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Weapons shipped to the Somali government have been diverted

By on February 15, 2014

Weapons shipped to the Somali government have been diverted to al Qaeda-linked militants and clan leaders, according to a team of UN monitors. Senior Somali officials have been implicated in the illicit arms transfers.

A team of UN monitors on Friday called for the reinstatement of a full arms embargo against Somalia, after revealing that weapons shipments to the government in Mogadishu regularly fall into the hands of Islamist militants and clans.
The Somalia and Eritrea Monitoring Group found “high level and systematic abuses in weapons management and distribution” by Somalia authorities, according to a confidential report seen by the news agencies.
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The UN monitors said that they obtained photographs showing weapons, officially destined for the Somalia government, on sale in the open market in Mogadishu.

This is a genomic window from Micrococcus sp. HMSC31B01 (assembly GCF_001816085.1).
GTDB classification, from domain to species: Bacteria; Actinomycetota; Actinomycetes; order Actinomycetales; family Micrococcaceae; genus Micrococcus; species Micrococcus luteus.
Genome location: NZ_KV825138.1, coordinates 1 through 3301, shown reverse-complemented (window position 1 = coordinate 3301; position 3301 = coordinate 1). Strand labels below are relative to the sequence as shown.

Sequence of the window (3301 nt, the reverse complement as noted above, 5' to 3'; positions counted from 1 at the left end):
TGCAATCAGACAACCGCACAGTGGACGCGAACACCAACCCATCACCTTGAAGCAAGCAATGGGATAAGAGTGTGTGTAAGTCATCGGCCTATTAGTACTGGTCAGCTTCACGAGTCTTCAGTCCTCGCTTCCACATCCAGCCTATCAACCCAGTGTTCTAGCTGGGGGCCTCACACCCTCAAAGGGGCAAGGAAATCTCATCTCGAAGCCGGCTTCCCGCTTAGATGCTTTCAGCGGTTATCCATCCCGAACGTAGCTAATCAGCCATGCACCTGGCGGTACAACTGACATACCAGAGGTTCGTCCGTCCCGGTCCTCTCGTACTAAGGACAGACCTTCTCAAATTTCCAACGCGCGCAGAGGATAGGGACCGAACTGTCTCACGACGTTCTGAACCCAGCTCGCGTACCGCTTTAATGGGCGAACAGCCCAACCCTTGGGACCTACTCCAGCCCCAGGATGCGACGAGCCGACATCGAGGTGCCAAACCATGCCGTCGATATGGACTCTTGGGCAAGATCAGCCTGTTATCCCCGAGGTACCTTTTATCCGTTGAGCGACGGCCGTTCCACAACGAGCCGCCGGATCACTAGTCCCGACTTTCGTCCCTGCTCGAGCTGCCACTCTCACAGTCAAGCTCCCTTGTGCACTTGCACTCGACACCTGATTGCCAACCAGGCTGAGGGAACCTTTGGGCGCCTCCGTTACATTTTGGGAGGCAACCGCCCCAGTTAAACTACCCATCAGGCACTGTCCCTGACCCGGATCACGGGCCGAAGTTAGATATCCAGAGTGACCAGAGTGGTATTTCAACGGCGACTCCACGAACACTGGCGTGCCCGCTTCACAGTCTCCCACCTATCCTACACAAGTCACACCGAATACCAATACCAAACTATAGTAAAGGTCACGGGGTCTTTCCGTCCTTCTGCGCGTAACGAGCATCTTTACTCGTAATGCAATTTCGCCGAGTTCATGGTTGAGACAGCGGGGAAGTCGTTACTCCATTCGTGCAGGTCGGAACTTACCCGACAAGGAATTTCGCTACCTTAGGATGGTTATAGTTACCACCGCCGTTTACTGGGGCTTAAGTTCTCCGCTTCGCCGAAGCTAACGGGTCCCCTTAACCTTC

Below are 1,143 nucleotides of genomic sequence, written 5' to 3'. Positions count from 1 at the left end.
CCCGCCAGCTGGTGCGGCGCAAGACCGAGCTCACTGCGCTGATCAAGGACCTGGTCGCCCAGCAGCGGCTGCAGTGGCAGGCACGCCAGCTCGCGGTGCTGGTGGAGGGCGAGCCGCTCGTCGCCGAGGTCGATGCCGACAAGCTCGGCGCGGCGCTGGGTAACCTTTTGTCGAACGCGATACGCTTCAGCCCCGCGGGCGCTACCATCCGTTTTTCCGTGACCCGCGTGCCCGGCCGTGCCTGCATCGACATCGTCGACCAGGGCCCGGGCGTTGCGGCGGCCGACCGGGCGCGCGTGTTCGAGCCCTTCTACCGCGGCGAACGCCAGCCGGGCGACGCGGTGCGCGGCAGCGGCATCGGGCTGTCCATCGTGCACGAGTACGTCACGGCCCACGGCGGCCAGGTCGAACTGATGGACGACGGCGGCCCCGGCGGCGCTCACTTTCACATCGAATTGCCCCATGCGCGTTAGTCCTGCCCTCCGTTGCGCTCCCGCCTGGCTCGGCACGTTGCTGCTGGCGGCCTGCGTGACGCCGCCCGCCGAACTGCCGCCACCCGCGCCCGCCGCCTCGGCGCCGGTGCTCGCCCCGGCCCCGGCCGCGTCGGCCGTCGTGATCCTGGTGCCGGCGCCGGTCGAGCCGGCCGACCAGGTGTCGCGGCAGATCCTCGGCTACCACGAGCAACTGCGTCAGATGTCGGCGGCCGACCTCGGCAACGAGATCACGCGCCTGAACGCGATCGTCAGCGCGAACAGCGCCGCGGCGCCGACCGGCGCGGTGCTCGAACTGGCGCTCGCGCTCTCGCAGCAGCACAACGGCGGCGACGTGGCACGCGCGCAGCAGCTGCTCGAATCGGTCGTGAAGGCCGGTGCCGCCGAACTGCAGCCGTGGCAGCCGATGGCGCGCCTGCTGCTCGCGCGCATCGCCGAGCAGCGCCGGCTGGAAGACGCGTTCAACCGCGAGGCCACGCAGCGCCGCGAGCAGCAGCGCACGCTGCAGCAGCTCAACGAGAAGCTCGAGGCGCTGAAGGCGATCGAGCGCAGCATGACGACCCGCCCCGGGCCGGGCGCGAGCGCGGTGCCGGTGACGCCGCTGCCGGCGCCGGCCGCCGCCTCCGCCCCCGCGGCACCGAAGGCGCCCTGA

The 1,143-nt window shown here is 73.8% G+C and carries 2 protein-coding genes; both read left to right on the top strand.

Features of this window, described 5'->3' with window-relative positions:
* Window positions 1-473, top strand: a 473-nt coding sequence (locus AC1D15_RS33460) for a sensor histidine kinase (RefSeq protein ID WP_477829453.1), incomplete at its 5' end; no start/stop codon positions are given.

Government complicity?
Senior Somali government officials have been implicated in the transfer of weapons to the Abgaal and Habar Gedir clans, according to the UN investigators. Somalia’s current president, Hassan Sheikh Mohamud, is a member of the Abgaal clan.
In one case, weapons ostensibly destined for the Somali government were diverted to an al-Shabab commander. Al-Shabab is an al Qaeda-linked Islamist militant group at war with Somalia’s federal government.

A long-standing UN arms embargo against Somalia was loosened in February, 2013 in order to allow some weapons shipments to bolster the country’s weak central government. Somalia’s main allies, Ethiopia and Djibouti, have made large arms transfers to Somalia to equip the government’s security forces.

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